Referring now to FIGS. 1, 8-13 and 15-16, the assembly of the cartridge 20 into the fluid concentrator 10 will be described. With a filter disposed in the bore 76 of the body 70 of the cartridge 20 and the first and second end caps 92, 94 disposed on the first and second axial end portions 92, 94, the first end cap 92 and the first axial end portion 72 of the body 70 are inserted through the cartridge passage 42 of the second end portion 16 of the fluid concentrator 10 in a direction toward the first end portion 14. When the first end cap 92 is adjacent to the first end portion 14 of the fluid concentrator 10, tubing 100 (shown in FIG. 24) is connected to the cartridge 20 to establish fluid communication between the cartridge 20 and the first and second fluid ports 30a, 30b and the separation chamber 18. With the fluid communication between the cartridge 20 and the first and second fluid ports 30a, 30b and the separation chamber 18 established, the first end cap 92 of the cartridge 20 is inserted through the cartridge opening 29 of the second surface 24 of the first end portion 14. In the depicted embodiment, with the first end cap 92 engaged in the cartridge opening 29, a portion of the second end cap 94 is disposed in the cartridge passage 42 of the second end portion 16.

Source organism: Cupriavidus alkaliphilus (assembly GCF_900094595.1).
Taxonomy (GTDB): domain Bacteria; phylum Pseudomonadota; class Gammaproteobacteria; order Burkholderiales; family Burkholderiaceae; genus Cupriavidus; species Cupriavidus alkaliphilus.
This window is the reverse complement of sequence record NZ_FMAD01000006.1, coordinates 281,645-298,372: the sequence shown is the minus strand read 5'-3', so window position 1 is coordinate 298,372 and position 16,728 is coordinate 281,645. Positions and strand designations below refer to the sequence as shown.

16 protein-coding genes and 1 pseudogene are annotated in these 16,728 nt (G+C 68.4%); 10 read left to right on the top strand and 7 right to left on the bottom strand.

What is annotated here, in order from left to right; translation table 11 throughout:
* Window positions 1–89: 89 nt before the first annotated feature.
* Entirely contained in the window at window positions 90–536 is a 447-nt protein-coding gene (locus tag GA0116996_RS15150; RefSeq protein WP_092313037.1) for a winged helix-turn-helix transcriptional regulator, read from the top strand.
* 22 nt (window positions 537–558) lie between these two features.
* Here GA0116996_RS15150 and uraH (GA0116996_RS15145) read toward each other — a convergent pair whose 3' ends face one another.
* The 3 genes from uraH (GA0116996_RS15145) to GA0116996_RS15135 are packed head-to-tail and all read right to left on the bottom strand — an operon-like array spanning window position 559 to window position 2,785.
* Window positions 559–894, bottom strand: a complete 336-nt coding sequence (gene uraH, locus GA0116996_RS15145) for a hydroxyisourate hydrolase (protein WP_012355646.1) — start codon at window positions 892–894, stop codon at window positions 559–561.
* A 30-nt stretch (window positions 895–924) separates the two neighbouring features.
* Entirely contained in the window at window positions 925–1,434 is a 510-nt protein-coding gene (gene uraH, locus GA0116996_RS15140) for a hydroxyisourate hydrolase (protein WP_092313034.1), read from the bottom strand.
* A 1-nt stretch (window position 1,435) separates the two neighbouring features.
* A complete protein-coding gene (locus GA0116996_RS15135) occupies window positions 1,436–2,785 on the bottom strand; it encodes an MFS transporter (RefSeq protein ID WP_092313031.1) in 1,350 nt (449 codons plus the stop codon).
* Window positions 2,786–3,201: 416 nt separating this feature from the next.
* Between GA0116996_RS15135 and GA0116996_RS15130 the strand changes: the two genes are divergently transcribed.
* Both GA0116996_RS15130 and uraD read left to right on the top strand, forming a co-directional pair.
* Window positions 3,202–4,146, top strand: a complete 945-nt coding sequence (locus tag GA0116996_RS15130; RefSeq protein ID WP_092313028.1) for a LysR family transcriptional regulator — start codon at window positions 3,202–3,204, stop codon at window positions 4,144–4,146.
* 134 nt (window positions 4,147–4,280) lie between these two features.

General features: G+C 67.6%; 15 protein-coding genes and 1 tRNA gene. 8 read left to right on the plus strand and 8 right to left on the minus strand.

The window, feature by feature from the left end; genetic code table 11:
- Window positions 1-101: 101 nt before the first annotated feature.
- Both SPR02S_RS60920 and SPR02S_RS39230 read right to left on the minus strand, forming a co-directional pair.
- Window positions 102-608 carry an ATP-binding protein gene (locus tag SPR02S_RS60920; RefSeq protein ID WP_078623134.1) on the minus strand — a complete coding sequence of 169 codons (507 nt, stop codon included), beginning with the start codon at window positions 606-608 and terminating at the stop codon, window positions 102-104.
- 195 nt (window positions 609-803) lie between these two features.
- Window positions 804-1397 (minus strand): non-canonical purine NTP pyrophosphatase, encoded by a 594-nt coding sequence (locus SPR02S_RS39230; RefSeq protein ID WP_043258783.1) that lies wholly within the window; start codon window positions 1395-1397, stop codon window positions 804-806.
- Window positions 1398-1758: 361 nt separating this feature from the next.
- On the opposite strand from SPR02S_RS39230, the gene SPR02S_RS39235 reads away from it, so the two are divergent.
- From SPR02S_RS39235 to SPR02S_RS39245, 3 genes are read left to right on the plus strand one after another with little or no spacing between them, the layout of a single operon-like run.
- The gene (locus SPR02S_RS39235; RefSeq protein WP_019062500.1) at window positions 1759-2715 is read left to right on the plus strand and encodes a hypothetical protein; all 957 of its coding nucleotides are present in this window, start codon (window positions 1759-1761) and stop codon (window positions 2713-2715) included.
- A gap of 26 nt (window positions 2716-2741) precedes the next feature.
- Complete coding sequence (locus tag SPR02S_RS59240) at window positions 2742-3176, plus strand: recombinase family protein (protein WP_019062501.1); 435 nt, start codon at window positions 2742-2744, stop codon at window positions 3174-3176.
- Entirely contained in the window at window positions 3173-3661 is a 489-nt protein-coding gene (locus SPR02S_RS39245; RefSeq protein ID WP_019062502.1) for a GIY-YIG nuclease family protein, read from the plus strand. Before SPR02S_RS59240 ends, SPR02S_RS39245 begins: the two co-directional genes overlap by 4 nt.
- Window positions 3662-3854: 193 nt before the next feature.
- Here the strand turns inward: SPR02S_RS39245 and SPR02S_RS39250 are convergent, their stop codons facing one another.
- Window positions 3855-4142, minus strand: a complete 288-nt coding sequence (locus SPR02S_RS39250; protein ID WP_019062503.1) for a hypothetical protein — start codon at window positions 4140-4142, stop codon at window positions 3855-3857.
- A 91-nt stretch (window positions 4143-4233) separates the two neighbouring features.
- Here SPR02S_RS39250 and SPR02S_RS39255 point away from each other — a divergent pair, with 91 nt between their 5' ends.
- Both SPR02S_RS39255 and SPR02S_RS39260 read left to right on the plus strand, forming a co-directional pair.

Fluid is inserted through the inlet port 44 of the second end portion 16. The fluid passes through the inlet port 44 into the separation chamber 18. The fluid concentrator 10 is put into a centrifuge to separate the layers of the fluid. With the fluid separated, the valve adjustment knob 60 is actuated to position the fluid opening 58 of the valve stem 56 of the valve assembly 52 at the desired height of the fluid layer of interest.

In some embodiments, the filter element or membrane in the cartridge 20 is not tolerant of centrifugation. In such instances, the cartridge 20 is disengaged from the main housing 12 prior to centrifugation and reengaged after centrifugation.

The control handle 62 is actuated to the first position, which provides fluid communication between the separation chamber 18 and the first fluid port 30a. Fluid from the fluid layer is then withdrawn from the separation chamber 18 through the fluid opening 58 and through the first fluid port 30a. In one embodiment, a syringe draws the fluid through the first fluid port 30a.